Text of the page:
Are Blue Diamonds Real, What is Blue Diamond and other FAQ
Blue diamonds are considered extremely rare and quite valuable. They are among the rarest colors in the color diamond family. Since blue diamonds are so unique, there are many questions that are frequently asked regarding their rarity, authenticity, color origin, and value. Here are several of these questions with relevant and insightful answers.
1. How Rare are Blue Diamonds?
With regards to the various different colors available, blue diamonds are among the rarest with Violet, Pink, and Red stones. In general, colored diamonds are much rarer than colorless diamonds, but some colors or more common than others such as yellow and champagne stones. Blue diamonds are Type IIb diamonds, which are extremely rare and valued very high. Most blue diamonds are rare, but blue diamonds with very high color intensity that display a deep blue color are the rarest. Of course large stones are even harder to come by and much pricier.
1.10-Carat Fancy Grayish Blue Pear Shaped Diamond, IF
2. How Blue Diamonds are Made?
Similar to all other fancy colored diamonds, natural blue diamonds are made by nature. Though the process that diamonds go through including cutting and polishing can have an effect on a diamond’s color, blue diamonds are actually found with their beautiful blue color tone. An impurity called boron, along with nitrogen, is the cause for the color.
3. How are Blue Diamonds Formed?
The formation of all diamonds is something that happens over millions if not billions of years. Under conditions of immense pressure and heat, Carbon elements form together into rough diamond rocks. The addition of the blue color is simply other elements that compound themselves together with the Carbon. Studies have shown high levels of Boron are the actual cause to the bluish tint, but other elements can have different affects as well depending on the levels that the stone contains.
4. Where do Blue Diamonds Come From?
Blue diamonds are only found in a few mines around the world. These mines include the Cullinan mine near Pretoria, South Africa, and the Argyle mine in Australia. Once, blue diamonds were mined in India’s famous Golconda mine as well.
The Argyle Mine Complex Where Some Blue Diamonds are Found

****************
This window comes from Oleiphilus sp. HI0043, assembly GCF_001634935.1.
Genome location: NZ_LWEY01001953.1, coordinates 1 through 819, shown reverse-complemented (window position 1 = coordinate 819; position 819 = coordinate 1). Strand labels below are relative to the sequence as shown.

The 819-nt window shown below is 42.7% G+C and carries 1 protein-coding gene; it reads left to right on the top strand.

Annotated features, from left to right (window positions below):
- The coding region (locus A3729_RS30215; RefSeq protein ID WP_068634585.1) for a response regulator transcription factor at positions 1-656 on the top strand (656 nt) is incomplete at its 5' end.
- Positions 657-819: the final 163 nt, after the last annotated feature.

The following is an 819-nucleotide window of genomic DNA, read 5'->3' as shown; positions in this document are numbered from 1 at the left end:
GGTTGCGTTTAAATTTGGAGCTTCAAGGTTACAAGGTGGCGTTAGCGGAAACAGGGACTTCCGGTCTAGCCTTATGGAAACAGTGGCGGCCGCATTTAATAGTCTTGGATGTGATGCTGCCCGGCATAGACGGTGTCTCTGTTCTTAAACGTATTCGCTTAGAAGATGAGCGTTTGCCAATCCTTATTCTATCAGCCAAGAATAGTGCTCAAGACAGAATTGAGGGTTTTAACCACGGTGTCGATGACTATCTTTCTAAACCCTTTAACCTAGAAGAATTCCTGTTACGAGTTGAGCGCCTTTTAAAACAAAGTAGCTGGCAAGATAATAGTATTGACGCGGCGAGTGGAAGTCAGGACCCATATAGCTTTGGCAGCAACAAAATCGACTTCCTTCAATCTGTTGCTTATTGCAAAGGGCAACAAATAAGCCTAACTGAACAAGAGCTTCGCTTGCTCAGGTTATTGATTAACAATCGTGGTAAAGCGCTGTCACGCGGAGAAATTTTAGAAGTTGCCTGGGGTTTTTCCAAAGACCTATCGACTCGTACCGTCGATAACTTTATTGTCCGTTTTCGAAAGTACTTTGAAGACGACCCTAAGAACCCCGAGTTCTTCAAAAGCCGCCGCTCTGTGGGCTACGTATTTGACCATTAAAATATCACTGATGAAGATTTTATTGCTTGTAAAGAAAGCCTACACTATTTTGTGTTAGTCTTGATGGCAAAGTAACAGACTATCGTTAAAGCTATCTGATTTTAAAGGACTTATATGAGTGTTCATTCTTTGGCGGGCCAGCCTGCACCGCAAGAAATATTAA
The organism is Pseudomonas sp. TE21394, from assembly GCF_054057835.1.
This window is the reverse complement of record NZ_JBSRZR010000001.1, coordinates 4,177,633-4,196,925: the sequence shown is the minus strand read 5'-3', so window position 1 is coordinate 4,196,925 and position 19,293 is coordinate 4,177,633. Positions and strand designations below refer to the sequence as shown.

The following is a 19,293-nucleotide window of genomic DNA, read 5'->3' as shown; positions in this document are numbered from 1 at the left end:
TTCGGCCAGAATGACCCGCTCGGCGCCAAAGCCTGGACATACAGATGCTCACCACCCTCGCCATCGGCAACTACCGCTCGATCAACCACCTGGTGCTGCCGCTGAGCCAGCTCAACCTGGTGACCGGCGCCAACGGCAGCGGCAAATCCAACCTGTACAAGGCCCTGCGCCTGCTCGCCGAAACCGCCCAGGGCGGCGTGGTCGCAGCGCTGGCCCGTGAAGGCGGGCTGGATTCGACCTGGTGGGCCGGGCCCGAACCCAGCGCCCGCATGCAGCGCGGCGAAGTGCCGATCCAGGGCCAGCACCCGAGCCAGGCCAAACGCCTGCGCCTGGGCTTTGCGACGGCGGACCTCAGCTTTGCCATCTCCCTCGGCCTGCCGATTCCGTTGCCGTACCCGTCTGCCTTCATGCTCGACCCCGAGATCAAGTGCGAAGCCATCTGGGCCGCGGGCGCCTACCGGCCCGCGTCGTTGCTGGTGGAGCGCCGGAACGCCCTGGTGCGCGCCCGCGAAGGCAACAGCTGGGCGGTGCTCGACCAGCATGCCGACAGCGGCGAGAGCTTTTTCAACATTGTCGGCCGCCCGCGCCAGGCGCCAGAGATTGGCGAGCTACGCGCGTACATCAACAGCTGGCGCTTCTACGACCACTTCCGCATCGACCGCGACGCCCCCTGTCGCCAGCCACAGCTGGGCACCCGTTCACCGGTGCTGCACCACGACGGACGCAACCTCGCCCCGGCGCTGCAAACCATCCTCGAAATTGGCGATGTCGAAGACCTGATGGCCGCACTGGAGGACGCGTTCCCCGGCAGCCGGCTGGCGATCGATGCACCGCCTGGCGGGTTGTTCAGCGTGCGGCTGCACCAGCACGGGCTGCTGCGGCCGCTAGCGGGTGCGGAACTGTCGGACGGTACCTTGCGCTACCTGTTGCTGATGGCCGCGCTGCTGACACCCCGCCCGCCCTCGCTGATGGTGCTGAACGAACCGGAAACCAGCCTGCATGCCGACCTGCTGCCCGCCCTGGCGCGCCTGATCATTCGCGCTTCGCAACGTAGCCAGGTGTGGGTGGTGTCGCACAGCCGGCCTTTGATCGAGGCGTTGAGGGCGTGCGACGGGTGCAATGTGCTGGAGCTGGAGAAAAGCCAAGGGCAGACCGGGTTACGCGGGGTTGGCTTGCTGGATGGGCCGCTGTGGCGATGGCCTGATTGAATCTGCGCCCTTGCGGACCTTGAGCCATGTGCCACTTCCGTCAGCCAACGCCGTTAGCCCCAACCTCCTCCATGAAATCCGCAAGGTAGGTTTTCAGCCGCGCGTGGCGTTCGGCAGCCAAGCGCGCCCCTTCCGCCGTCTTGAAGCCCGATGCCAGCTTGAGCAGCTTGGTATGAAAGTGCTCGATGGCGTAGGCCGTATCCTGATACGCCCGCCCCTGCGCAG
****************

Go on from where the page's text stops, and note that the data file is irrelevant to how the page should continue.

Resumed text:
5. How Much are Blue Diamonds Worth?
Due to their rarity, blue diamonds are valued quite high. A very small blue diamond can cost a few thousand dollars, and a large one such as the Wittelsbach-Graff diamond can cost millions. Blue diamonds are more valuable than most colored diamonds, but just like all other diamonds, their prices are determined based on the diamond’s color, color intensity, size, and clarity eith an emphasis on the intensity of the color.
Different intensities of natural blue diamonds
6. Are Blue Diamonds Real?
Natural blue diamonds are absolutely real. Blue diamonds that have been found in nature with the blue coloring are “real.” Other diamonds that have been artificially treated to receive the blue coloring are not “real” even if they are authentic diamonds. There is a huge price difference between natural blue diamonds and artificially color enhanced blue diamonds. Additionally, the two types of diamonds have different tones.
7. What is a Blue Diamond?
A blue diamond is a genuine diamond that has not been treated with chemicals or heat in order to receive its color. It is important to verify that the stone is natural by looking at the GIA certificate where it says origin. If it is a real blue diamond the origin will say “natural.” Blue diamonds come in several shades including straight blue, grayish blue, violet blue, and greenish blue.
1st row: Light Blue,F. Light Blue, Fancy Blue, F. Intense Blue, F. Vivid Blue, F. Deep Blue, F.Intense Violetish Blue,
Blue diamonds are sought after by diamond collectors and enthusiasts worldwide. Because they are so rare, blue diamonds tend to get snatched up very quickly and fetch very steep prices. Nevertheless, no diamond collection is complete without a blue diamond.
Dive into an ocean of colors and find the blue diamonds that suit you best.
Contributor: Benji Margolese